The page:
Thursday, August 28, 2008

Update re Grand Museum in Cairo

Egypt State Information Service

"The second phase of establishing the new Grand Museum is nearing completion," Minister of Culture Farouk Hosni said during the press conference which he held on Monday 25/8/2008 after his meeting with the international teamwork, chaired by the British expert Stephen Grenburg who is charged with designing the Grand Egyptian Museum.

He added that the museum will be an architectural and civilizational masterpiece by all means to be added to the great works of the ancient Egyptians.

The museum is being established on 117 feddans on the Cairo-Alexandria desert road at a total cost of $300 million.

The Minister said the designs of the third phase are almost finished. “We have six months to go,” he noted.

He said the main building of the museum will be opened in 2011, adding that the museum would display up to 100,000 monuments and artifacts.

Hosni projected that up to seven million tourists would visit the museum annually after its opening.

Egypt Daily Star News

The project kicked off in February 2002 when President Hosni Mubarak lay the first brick of the foundation at the sprawling construction site.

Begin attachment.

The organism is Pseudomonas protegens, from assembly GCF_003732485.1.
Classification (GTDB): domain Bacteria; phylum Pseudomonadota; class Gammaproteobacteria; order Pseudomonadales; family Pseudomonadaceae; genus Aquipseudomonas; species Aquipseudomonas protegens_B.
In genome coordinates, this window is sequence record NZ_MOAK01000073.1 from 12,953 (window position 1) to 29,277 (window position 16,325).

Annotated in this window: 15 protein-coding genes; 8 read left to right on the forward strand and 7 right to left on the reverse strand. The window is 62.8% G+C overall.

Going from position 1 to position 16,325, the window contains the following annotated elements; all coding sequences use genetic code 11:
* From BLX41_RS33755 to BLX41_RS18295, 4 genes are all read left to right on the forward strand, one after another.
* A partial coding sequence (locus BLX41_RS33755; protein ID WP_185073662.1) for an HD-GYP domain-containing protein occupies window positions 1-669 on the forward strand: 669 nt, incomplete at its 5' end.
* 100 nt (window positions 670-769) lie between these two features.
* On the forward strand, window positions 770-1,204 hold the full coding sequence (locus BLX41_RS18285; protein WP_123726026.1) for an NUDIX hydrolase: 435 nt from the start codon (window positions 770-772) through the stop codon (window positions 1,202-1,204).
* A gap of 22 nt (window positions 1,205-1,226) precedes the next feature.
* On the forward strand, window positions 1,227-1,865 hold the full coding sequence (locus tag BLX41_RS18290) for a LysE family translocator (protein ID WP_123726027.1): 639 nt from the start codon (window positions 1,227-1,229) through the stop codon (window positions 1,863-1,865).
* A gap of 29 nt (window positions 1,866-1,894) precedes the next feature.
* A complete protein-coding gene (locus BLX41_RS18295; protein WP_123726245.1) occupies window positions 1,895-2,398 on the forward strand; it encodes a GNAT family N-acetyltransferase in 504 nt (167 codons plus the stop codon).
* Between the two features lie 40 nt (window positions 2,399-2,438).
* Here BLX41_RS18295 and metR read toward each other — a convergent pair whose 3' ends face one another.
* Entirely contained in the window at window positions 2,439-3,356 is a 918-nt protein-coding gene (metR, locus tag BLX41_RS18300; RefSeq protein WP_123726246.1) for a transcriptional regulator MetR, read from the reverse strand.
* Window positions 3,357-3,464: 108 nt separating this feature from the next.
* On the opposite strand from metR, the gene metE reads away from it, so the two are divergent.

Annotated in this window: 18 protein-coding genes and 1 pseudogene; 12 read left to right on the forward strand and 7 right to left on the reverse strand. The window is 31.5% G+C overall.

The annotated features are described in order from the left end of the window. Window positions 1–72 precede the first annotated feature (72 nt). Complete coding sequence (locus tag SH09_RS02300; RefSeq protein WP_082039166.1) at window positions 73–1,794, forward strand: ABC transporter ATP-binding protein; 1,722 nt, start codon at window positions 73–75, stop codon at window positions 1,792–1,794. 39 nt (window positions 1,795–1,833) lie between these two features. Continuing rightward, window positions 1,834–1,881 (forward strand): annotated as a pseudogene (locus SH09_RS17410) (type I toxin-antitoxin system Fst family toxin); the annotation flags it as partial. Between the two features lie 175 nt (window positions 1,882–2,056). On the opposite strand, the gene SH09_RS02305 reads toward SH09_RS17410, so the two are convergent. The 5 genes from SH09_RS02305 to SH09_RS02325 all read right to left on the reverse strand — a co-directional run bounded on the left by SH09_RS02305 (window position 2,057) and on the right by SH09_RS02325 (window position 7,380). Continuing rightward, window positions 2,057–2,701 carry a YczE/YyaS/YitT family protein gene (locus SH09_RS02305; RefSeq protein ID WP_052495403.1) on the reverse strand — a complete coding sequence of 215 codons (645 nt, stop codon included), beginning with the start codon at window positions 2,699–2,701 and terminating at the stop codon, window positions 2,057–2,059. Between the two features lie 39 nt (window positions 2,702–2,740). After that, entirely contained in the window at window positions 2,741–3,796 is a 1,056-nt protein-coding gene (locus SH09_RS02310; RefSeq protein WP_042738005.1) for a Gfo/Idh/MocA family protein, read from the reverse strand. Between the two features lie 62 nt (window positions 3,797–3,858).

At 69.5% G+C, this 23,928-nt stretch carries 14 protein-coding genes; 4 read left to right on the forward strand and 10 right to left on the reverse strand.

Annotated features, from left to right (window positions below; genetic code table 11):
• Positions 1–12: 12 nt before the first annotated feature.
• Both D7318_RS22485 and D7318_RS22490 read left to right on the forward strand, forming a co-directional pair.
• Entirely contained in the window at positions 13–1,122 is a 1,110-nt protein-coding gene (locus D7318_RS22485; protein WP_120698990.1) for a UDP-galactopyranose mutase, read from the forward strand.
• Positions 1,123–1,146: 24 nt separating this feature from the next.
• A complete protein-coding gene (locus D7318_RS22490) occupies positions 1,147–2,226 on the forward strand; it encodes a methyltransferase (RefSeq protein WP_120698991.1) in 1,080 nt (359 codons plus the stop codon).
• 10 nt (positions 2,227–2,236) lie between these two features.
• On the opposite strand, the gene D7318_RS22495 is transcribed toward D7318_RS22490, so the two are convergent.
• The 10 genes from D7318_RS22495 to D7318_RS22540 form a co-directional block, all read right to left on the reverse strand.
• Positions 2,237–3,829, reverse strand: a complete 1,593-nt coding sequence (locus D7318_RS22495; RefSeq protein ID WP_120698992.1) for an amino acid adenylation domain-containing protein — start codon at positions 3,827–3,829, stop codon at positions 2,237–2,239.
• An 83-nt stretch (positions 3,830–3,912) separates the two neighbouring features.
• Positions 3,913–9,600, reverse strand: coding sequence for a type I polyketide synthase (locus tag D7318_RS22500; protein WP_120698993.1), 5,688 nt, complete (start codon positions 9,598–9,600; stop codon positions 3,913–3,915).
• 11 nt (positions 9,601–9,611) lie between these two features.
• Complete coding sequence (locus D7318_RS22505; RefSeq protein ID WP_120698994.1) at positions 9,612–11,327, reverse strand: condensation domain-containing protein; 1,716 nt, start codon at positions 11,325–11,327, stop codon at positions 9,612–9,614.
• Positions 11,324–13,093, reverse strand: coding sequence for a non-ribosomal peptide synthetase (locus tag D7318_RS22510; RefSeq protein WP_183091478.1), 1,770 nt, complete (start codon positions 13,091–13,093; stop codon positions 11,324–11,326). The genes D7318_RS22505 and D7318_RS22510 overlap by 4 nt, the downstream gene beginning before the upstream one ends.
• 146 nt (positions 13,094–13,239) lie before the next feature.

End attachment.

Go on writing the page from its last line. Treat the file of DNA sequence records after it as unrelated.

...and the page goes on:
The decision came after authorities realized the Egyptian Museum in Tahir Square, located in the heart of Cairo, was overflowing with artifacts.

“The Egyptian Museum now is so crammed with artifacts. It is going to stay but we will be relocating some artifacts,” explained Salah.

“The new museum will be able to accommodate 15,000 visitors per day. The place is breathtaking especially with the Pyramids in the background,” he added.

However, not everyone is hailing the move. Renowned Egyptian architect Mamdouh Hamza disagreed with the Ministry of Culture’s decision to build the GEM in Remaya Square, saying that the area is congested with traffic and the museum will only cause more traffic problems. The atmosphere will be inappropriate for tourists, he added, since the area is also heavily polluted.

Hamza also said that not enough studies were conducted before deciding on the location.

No comments: